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WebMemo #382 on Crime

December 9, 2003

Congress is Set to Overspend Taxpayer Dollars on the Wasteful COPSProgram

By

The "Consolidated Appropriations Act of 2004" (H.R. 2763) continues Congress' penchant for lavishly spending taxpayer dollars on wasteful and ineffective programs.

 

A prominent example is the Office of Community Oriented Policing Services (COPS), which Congress proposes to fund at a level of 4.6 times more than the Bush Administration's budget request.[1]

 

Instead, Congress should follow the President's recommendations regarding eliminating grants to pay for the salaries of state and local police officers and reducing overall funding for COPS because it is supported by an abundance of well-documented evidence:

 

  • The COPS program has failed as a crime-reduction policy.[2]
  • The COPS program did not meet its goal of placing 100,000 additional officers on the street.[3]
  • There is little to suggest that the COPS program has significantly advanced the community policing movement, which began several years before COPS was created.[4]
  • The COPS program misused taxpayer dollars by producing a self-serving evaluation of its effectiveness and presenting the study as independent research.[5]
  • Further, a review of the U.S. General Accounting Office found that the COPS-funded evaluation was poorly designed and the findings can be interpreted as "equivocal, inconsistent, and inconclusive."[6]

Instead of following President Bush's recommendation and recognizing the failure of COPS to be an effective program, Congress intends to appropriate over $756 million for COPS-$593 million above the President's request. With new spending by the federal government since 2001 growing at an alarming rate-55 percent of this new spending is unrelated to the war on terrorism[7]-Congress can start practicing fiscal discipline by following the President's recommendation for COPS.

 

The President's FY 2004 budget proposal wisely concluded:

 

Good government-a government responsible to the people whose dollars it takes to fund its operations-must have as its core purpose the achievement of results. No program, however worthy its goal and high-minded its name, is entitled to continue perpetually unless it can demonstrate it is actually effective in solving problems.[8]

 

Programs such as COPS with a long history of poor performance are prime candidates for reductions because they not only have failed to achieve their goals, but also have assigned to the federal government functions that fall within the expertise, jurisdiction, and constitutional responsibilities of state and local governments.

David B. Muhlhausen, Ph.D., is a Senior Policy Analyst in the Center for Data Analysis at The Heritage Foundation.





[1]Office of Management and Budget, Budget of the United States Government: Fiscal Year 2004--Appendix (Washington, D.C.: U.S. Government Printing Office, 2003), pp. 643-644, at www.whitehouse.gov/omb/budget/fy2004/pdf/appendix.pdf (April 8, 2003).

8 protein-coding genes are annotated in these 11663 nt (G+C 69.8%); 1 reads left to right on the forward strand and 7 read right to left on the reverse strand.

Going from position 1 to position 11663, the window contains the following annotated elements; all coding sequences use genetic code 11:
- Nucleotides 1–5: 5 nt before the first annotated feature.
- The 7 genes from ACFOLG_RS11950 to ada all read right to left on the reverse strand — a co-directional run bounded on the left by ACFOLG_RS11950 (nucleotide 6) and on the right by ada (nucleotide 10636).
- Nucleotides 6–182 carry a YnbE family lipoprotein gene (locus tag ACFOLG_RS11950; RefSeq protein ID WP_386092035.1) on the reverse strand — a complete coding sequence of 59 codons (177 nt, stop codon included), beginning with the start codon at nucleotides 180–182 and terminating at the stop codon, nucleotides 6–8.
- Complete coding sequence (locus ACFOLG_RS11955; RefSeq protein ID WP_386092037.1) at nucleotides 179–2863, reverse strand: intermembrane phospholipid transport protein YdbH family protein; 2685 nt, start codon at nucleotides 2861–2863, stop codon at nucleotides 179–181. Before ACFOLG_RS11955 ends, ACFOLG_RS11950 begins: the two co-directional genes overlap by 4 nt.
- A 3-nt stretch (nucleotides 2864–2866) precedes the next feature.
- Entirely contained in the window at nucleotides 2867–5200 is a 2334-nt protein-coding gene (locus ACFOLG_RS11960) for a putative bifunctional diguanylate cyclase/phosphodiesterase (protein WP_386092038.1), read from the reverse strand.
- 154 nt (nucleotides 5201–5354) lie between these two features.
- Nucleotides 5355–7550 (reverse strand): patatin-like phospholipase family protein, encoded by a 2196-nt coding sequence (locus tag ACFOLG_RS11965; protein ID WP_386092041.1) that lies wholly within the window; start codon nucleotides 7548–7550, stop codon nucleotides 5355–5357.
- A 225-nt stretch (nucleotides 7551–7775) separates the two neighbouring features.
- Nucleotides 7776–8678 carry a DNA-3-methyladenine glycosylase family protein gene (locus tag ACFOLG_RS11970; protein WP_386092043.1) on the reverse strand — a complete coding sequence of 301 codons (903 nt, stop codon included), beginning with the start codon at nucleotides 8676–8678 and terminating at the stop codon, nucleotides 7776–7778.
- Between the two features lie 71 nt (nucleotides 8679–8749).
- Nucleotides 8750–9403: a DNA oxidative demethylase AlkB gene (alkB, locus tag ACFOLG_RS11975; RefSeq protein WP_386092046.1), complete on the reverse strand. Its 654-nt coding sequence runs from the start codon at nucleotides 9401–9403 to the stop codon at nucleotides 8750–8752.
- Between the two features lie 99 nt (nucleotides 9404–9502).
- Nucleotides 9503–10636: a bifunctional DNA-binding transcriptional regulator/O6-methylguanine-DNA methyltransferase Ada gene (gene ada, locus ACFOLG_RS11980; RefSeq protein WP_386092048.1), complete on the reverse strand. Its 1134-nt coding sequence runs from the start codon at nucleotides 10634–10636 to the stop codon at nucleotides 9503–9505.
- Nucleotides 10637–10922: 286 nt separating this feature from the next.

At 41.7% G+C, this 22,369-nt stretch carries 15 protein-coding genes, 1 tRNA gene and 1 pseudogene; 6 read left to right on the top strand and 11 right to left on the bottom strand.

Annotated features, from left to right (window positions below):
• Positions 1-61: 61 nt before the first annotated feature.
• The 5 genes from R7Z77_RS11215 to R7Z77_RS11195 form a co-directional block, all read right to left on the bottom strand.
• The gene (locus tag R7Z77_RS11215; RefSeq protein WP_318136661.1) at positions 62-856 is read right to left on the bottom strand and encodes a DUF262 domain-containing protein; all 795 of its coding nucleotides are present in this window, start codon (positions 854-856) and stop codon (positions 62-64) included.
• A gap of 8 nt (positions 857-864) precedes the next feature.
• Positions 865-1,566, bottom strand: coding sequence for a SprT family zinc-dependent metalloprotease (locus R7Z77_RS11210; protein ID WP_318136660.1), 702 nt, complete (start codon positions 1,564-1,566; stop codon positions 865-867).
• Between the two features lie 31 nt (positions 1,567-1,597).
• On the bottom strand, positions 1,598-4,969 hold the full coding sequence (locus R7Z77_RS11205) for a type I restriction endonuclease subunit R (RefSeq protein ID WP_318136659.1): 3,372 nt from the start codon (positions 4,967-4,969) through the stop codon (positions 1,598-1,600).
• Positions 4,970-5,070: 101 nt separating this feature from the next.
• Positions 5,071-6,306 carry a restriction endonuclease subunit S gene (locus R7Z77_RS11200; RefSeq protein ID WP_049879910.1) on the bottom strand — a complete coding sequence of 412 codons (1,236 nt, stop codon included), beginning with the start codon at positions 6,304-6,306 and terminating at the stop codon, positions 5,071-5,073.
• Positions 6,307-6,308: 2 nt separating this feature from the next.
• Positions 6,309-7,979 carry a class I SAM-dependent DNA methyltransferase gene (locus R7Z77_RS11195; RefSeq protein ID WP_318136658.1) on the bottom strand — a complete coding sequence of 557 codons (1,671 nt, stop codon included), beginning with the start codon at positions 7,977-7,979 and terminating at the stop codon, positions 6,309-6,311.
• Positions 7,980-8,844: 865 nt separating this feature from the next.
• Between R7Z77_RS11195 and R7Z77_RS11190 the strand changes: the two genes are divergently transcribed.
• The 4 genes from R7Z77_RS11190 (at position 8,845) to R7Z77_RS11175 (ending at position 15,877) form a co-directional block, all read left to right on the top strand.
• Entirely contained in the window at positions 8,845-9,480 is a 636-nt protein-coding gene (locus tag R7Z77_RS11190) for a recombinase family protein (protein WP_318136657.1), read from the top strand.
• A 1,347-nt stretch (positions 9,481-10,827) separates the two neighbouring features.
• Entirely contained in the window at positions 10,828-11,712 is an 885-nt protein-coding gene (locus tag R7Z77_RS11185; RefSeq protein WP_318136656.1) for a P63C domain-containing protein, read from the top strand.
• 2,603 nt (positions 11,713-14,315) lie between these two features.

[2]David B. Muhlhausen, "Do Community Oriented Policing Services Grants Affect Violent Crime Rates?" Heritage Foundation Center for Data Analysis Report No. CDA01-05, May 25, 2001, at www.heritage.org/research/crime/cda01-05.cfm.

[3]Gareth Davis, David B. Muhlhausen, Dexter Ingram, and Ralph Rector, "The Facts About COPS: A Performance Overview of the Community Oriented Policing Services Program," Heritage Foundation Center for Data Analysis Report No. CDA00-10, September 25, 2000, at www.heritage.org/research/crime/cda00-10.cfm; and Christopher S. Koper, Jeffrey A Roth, and Edward Maguire, "Putting 100,000 Officers on the Street: Progress as of 1998 and Preliminary Projections Through 2003," in National Evaluation of the COPS Program: Title I of the 1994 Crime Act, eds. Jeffrey A. Roth, Joseph F. Ryan, Stephen J. Gaffigan, Christopher S. Koper, Mark H. Moore, Janice A. Roehl, Calvin C. Johnson, Gretchen E. Moore, Ruth M. White, Michael E. Buerger, Elizabeth A. Langston, and David Thatcher (Washington, D.C.: U.S. Department of Justice, Office of Justice Programs, National Institute of Justice, 2000), p. 163.

[4]David B. Muhlhausen, "Why the Bush Administration is Right on COPS," Heritage Foundation Backgrounder #1647, April 23, 2003, at http://www.heritage.org/Research/Crime/bg1647.cfm#pgfId-1022111

[5]Jihong "Solomon" Zhao and Quint Thurman, A National Evaluation of the Effect of COPS Grants on Crime from 1994 to 1999, University of Nebraska at Omaha, December 2001, p. 20. The report was subsequently published as Jihong "Solomon" Zhao, Matthew C. Scheider, and Quint Thurman, "Funding Community Policing to Reduce Crime: Have COPS Grants Made a Difference?" Criminology and Public Policy, Vol. 2, No. 1 (November 2002), pp. 7-32.For background information on the COPS-funded study, see Muhlhausen, "Why the Bush Administration is Right on COPS."

[6]Laurie E. Ekstrand, "Technical Assessment of Zhao and Thurman's 2001 Evaluation of the Effects of COPS Grants on Crime," U.S. General Accounting Office, GAO-03-867R, June 12, 2003, p. 4.  For a review of the GAO report, see David B. Muhlhausen, "GAO Critiques Research Touting COPS Program Effectiveness" Heritage Foundation WebMemo #313, July 16, 2003, at http://www.heritage.org/Research/Crime/wm313.cfm

[7]Brian M. Riedl, "Most New Spending Since 2001 Unrelated to the War on Terrorism," Heritage Foundation Backgrounder #1703, November 13, 2003 at http://www.heritage.org/Research/Budget/BG1703.cfm.

[8]Office of Management and Budget, Budget of the United States Government: Fiscal Year 2004 (Washington, D.C.: U.S. Government Printing Office, 2003), p. 47, at http://www.whitehouse.gov/omb/budget/fy2004/pdf/budget/performance.pdf.

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